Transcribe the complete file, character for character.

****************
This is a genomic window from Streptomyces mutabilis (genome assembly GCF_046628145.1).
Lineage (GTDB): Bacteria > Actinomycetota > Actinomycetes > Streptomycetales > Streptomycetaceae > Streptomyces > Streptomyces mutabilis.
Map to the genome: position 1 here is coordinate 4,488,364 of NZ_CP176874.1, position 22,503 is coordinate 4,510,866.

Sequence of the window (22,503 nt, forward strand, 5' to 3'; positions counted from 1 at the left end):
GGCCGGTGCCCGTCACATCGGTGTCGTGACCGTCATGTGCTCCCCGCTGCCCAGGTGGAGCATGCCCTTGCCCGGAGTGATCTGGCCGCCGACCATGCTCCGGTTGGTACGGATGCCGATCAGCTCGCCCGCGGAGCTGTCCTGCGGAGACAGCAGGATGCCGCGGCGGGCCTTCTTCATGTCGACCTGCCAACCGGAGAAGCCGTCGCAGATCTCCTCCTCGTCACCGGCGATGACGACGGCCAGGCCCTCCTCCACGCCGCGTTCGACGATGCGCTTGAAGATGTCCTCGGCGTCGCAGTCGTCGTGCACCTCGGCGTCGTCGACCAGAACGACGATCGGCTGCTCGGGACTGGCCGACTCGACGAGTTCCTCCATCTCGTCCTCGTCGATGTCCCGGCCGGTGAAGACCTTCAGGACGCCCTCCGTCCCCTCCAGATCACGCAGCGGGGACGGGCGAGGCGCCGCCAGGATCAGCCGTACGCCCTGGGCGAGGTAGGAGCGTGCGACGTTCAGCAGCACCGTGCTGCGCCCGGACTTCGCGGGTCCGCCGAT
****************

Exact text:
This is a genomic window from Streptomyces mutabilis (genome assembly GCF_046628145.1).
Lineage (GTDB): Bacteria > Actinomycetota > Actinomycetes > Streptomycetales > Streptomycetaceae > Streptomyces > Streptomyces mutabilis.
Map to the genome: position 1 here is coordinate 4,488,364 of NZ_CP176874.1, position 22,503 is coordinate 4,510,866.

Sequence of the window (22,503 nt, forward strand, 5' to 3'; positions counted from 1 at the left end):
GGCCGGTGCCCGTCACATCGGTGTCGTGACCGTCATGTGCTCCCCGCTGCCCAGGTGGAGCATGCCCTTGCCCGGAGTGATCTGGCCGCCGACCATGCTCCGGTTGGTACGGATGCCGATCAGCTCGCCCGCGGAGCTGTCCTGCGGAGACAGCAGGATGCCGCGGCGGGCCTTCTTCATGTCGACCTGCCAACCGGAGAAGCCGTCGCAGATCTCCTCCTCGTCACCGGCGATGACGACGGCCAGGCCCTCCTCCACGCCGCGTTCGACGATGCGCTTGAAGATGTCCTCGGCGTCGCAGTCGTCGTGCACCTCGGCGTCGTCGACCAGAACGACGATCGGCTGCTCGGGACTGGCCGACTCGACGAGTTCCTCCATCTCGTCCTCGTCGATGTCCCGGCCGGTGAAGACCTTCAGGACGCCCTCCGTCCCCTCCAGATCACGCAGCGGGGACGGGCGAGGCGCCGCCAGGATCAGCCGTACGCCCTGGGCGAGGTAGGAGCGTGCGACGTTCAGCAGCACCGTGCTGCGCCCGGACTTCGCGGGTCCGCCGAT